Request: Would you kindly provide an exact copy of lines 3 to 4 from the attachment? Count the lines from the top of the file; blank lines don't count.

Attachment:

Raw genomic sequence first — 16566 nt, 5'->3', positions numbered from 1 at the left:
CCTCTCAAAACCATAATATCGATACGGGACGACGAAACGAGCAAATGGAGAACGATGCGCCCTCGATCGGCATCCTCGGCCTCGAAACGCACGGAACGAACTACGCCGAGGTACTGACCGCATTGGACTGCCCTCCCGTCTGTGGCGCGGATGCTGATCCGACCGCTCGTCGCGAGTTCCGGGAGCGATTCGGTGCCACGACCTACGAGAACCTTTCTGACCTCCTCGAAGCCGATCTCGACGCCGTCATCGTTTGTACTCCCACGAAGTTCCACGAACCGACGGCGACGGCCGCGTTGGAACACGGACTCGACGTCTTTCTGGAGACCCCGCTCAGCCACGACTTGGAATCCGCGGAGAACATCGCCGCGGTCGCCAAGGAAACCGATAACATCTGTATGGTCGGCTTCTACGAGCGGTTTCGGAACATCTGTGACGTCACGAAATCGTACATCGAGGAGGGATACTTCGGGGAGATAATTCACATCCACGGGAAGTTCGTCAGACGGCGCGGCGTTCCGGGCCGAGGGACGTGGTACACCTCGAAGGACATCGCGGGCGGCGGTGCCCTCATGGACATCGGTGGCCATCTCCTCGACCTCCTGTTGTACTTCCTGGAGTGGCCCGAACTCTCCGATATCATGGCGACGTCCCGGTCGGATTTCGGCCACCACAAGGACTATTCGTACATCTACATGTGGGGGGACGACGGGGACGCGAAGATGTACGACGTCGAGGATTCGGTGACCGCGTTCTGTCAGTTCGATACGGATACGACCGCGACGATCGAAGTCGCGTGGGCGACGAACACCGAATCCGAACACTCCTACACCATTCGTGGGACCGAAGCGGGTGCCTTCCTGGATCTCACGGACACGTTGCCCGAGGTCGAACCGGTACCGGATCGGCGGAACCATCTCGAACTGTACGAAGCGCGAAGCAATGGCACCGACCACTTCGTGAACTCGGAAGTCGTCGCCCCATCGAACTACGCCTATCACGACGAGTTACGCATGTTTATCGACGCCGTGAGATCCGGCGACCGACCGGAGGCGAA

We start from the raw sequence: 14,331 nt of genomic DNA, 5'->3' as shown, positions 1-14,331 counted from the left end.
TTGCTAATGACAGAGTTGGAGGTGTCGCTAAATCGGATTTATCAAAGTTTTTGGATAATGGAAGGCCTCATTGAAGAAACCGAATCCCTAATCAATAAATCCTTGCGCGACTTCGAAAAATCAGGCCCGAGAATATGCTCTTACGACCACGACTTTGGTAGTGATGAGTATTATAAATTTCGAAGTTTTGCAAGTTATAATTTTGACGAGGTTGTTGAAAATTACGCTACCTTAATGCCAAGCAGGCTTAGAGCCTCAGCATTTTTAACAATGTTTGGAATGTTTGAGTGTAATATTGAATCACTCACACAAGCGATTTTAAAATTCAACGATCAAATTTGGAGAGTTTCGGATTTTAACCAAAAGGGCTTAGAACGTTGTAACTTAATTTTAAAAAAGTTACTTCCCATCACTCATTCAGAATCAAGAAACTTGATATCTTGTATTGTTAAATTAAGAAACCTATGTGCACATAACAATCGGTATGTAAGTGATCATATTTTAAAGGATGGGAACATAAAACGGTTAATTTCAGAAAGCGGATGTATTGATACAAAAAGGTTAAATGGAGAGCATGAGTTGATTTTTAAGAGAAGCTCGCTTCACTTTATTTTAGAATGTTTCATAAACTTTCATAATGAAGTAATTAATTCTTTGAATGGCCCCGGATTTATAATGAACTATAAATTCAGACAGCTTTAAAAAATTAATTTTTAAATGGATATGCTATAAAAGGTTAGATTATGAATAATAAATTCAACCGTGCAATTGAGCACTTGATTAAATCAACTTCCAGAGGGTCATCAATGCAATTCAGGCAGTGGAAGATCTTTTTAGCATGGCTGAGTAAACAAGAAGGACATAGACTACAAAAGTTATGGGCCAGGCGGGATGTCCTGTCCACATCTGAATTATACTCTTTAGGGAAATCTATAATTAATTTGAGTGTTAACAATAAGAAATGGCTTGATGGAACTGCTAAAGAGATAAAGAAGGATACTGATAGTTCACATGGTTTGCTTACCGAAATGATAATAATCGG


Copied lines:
We start from the raw sequence: 14,331 nt of genomic DNA, 5'->3' as shown, positions 1-14,331 counted from the left end.
TTGCTAATGACAGAGTTGGAGGTGTCGCTAAATCGGATTTATCAAAGTTTTTGGATAATGGAAGGCCTCATTGAAGAAACCGAATCCCTAATCAATAAATCCTTGCGCGACTTCGAAAAATCAGGCCCGAGAATATGCTCTTACGACCACGACTTTGGTAGTGATGAGTATTATAAATTTCGAAGTTTTGCAAGTTATAATTTTGACGAGGTTGTTGAAAATTACGCTACCTTAATGCCAAGCAGGCTTAGAGCCTCAGCATTTTTAACAATGTTTGGAATGTTTGAGTGTAATATTGAATCACTCACACAAGCGATTTTAAAATTCAACGATCAAATTTGGAGAGTTTCGGATTTTAACCAAAAGGGCTTAGAACGTTGTAACTTAATTTTAAAAAAGTTACTTCCCATCACTCATTCAGAATCAAGAAACTTGATATCTTGTATTGTTAAATTAAGAAACCTATGTGCACATAACAATCGGTATGTAAGTGATCATATTTTAAAGGATGGGAACATAAAACGGTTAATTTCAGAAAGCGGATGTATTGATACAAAAAGGTTAAATGGAGAGCATGAGTTGATTTTTAAGAGAAGCTCGCTTCACTTTATTTTAGAATGTTTCATAAACTTTCATAATGAAGTAATTAATTCTTTGAATGGCCCCGGATTTATAATGAACTATAAATTCAGACAGCTTTAAAAAATTAATTTTTAAATGGATATGCTATAAAAGGTTAGATTATGAATAATAAATTCAACCGTGCAATTGAGCACTTGATTAAATCAACTTCCAGAGGGTCATCAATGCAATTCAGGCAGTGGAAGATCTTTTTAGCATGGCTGAGTAAACAAGAAGGACATAGACTACAAAAGTTATGGGCCAGGCGGGATGTCCTGTCCACATCTGAATTATACTCTTTAGGGAAATCTATAATTAATTTGAGTGTTAACAATAAGAAATGGCTTGATGGAACTGCTAAAGAGATAAAGAAGGATACTGATAGTTCACATGGTTTGCTTACCGAAATGATAATAATCGG